Whether you’re a teacher, coach, educator, or parent, helping the children in your life develop self-esteem is a crucial element for their future success. With so much negativity surrounding children these days, such as poverty, cyberbullying, divorce, natural disasters, and more, today’s children need to face each day with a strong sense of self. Here are four ways to help foster self-esteem and confidence in the children around you.
Opportunities to Succeed
One way you can help the children in your life build confidence is by providing them with opportunities to succeed. Whether these opportunities to succeed are big or small, kids need the chance to demonstrate their competence and feel that their contributions are valuable. Clinical psychologist Meg Jay, who specializes in adult development, explains that, “Confidence doesn’t come from the inside out. It moves from the outside in. People feel less anxious — and more confident — on the inside when they can point to things they have done well on the outside.”
As a parent, try to encourage your child from a young age to join extracurricular activities like school sports and clubs or other organizations such as Girls on the Run, Scouts, piano lessons, dance classes and so on.
As teachers and educators, you can provide extra credit projects catered to your student’s strengths, helping them find accomplishment in a subject matter that they normally find difficult. Coaches can keep track of your players’ improvement by recording mile times, pushups, shots made, and other physical achievements. Helping children to see their successes will help to build their confidence.
Growth Mindset vs. Fixed Mindset
Carol Dweck, a Stanford professor and author of Mindset: The New Psychology of Success, has made a distinction between the two mindsets that profoundly affect the way we lead our lives: a growth mindset or a fixed mindset. With a fixed mindset, you believe your skills, talents, and personality are limited to a personal capacity that you were just born with. You’re either smart or you’re not. You’re athletic or you’re not. You’re charismatic or you’re not. Individuals with a growth mindset, however, believe that they can change, grow, and improve their skills and talents through their efforts, application, and experience.
One way to help the children in your life build self-esteem is by teachinging and modeling a growth mindset. Help them understand that they can improve their skills and get better if they work at it. Angela Duckworth, Author of Grit: The Power of Passion and Perseverance, explains, “Without effort, your talent is nothing more than unmet potential. Without effort, your skill is nothing more than what you could have done but didn’t.”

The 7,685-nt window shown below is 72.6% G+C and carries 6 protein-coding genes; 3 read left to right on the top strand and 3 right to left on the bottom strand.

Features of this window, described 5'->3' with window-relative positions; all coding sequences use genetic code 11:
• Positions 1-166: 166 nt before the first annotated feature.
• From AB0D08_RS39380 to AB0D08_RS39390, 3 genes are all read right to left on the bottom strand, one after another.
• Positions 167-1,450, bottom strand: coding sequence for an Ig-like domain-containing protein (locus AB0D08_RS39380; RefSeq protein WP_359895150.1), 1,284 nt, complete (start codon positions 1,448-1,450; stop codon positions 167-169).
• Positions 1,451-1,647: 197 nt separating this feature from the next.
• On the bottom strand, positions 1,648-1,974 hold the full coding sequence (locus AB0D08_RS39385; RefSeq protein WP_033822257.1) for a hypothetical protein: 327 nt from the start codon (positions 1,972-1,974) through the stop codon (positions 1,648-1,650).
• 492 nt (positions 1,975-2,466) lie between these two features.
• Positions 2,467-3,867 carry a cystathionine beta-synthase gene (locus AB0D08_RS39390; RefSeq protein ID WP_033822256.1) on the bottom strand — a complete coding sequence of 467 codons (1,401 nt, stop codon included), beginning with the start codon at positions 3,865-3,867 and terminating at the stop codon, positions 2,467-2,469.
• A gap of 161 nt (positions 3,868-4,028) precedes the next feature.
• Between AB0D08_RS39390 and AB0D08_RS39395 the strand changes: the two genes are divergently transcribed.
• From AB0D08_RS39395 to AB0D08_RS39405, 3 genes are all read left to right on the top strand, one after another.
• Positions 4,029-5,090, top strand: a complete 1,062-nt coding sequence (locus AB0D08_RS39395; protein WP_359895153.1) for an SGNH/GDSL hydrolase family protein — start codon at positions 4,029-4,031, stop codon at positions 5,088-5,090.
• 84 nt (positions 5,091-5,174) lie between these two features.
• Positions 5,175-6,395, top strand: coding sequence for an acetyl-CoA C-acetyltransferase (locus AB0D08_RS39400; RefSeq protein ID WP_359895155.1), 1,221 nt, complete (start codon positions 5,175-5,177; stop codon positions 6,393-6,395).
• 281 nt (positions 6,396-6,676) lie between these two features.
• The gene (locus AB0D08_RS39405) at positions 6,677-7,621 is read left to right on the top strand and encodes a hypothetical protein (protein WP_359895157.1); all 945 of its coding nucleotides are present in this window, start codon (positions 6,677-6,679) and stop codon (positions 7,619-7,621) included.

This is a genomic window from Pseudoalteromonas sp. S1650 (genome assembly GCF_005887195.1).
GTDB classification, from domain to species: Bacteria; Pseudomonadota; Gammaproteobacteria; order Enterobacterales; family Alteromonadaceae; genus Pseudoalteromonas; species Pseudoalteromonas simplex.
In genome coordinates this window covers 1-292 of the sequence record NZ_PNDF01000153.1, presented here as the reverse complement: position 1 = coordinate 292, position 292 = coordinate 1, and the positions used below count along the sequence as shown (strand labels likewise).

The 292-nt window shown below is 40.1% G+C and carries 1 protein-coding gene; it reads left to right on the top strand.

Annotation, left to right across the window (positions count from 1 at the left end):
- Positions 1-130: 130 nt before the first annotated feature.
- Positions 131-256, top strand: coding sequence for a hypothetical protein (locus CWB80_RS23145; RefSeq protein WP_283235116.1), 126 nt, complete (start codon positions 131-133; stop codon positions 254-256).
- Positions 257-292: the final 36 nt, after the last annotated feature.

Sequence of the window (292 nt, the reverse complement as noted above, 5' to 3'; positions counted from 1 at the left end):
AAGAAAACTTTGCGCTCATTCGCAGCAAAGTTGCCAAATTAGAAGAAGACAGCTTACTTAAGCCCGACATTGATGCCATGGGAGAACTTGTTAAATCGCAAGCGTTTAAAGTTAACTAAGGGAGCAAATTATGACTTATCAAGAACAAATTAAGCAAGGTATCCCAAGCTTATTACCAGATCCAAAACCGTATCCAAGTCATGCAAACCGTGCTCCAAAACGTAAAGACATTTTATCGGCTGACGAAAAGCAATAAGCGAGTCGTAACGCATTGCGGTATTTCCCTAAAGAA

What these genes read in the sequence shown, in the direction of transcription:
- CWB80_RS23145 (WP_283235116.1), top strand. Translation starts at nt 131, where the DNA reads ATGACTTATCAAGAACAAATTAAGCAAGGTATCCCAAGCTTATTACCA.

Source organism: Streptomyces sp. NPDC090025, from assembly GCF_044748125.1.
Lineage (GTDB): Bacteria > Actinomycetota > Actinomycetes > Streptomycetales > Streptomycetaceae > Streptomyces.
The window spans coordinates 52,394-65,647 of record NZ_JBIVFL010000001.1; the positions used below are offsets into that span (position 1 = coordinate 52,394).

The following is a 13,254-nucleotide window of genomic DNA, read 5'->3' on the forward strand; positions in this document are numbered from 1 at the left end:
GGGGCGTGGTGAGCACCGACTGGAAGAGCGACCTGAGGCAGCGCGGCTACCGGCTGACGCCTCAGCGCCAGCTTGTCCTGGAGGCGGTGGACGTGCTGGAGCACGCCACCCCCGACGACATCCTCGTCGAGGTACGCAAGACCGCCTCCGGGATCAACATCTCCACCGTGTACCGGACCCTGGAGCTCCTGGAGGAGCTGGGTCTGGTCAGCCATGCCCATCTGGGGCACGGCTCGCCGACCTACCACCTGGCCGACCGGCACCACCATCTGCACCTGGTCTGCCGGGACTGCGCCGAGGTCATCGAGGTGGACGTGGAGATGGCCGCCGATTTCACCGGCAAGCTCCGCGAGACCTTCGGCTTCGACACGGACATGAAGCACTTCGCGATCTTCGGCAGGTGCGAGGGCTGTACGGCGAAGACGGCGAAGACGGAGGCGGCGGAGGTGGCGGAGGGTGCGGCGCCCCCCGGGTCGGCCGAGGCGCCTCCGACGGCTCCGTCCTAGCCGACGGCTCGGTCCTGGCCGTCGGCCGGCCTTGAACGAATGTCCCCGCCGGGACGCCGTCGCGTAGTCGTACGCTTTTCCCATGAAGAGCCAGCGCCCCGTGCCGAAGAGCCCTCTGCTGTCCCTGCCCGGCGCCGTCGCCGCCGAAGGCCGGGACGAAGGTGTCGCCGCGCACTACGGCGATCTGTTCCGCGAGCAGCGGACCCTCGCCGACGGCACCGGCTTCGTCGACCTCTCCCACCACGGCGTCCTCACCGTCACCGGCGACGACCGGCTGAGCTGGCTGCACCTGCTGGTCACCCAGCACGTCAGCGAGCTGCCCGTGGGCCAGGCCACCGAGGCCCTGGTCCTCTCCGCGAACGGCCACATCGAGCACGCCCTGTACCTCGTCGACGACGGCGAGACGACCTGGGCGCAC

While modeling a growth mindset, it is important to be specific with your praise. When a child does well on a test, try to avoid platitudes such as, “You’re so smart.” Phrases like this can cause a child to think they are not smart if they struggle the next time. If they aren’t smart, then there is no point in trying to do well. But, if you praise children by saying, “You worked really hard,” or “You stayed after class to review problems that you didn’t understand,” these compliments will help them to cultivate a growth mindset. They did well because they worked hard, not because they were naturally talented. This will inspire them to continue to work and grow and push past challenges.
Taking the time to listen to the children in your life will help them to feel valued and remind them that they have worth. This is especially important for teachers and coaches to do because life at home may be hectic and that child in your class or on your team may constantly feel overlooked or invisible.
Children who are displaying negative behaviors and acting out are often in need of some extra support in their lives. Strive to reach out to these children and try to talk with them about what they may be experiencing. Don’t be shocked if they aren’t responsive at first. These children may not be used to sharing their feelings or may feel that they have to hide what is really going on in their lives. But as you keep trying and keep listening, their walls will slowly come down and they will feel more comfortable sharing their thoughts and feelings with you.
Brené Brown, a research professor at the University of Houston, studies courage, vulnerability, shame, and empathy. She explains that, “We live in a world where most people still subscribe to the belief that shame is a good tool for keeping people in line. Not only is this wrong, but it’s dangerous. Shame is highly correlated with addiction, violence, aggression, depression, eating disorders, and bullying.”
She further explains that there is a difference between guilt and shame. Guilt is a focus on behavior whereas shame is a focus on self. If we have done something wrong, guilt tells us, “I’ve made a mistake.” Shame tells us, “I am a mistake.”
When you correct mistakes or bad behavior, do so without shame. Call attention to the mistakes a child has made, but separate the child’s actions from who the child is.
A high self-esteem is a child’s shield from the negativity of this world. Using these methods in your parenting, teaching, or coaching will help to boost the self-esteem and confidence of the children around you and increase their chances of success.
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Author: Brindisi Bravo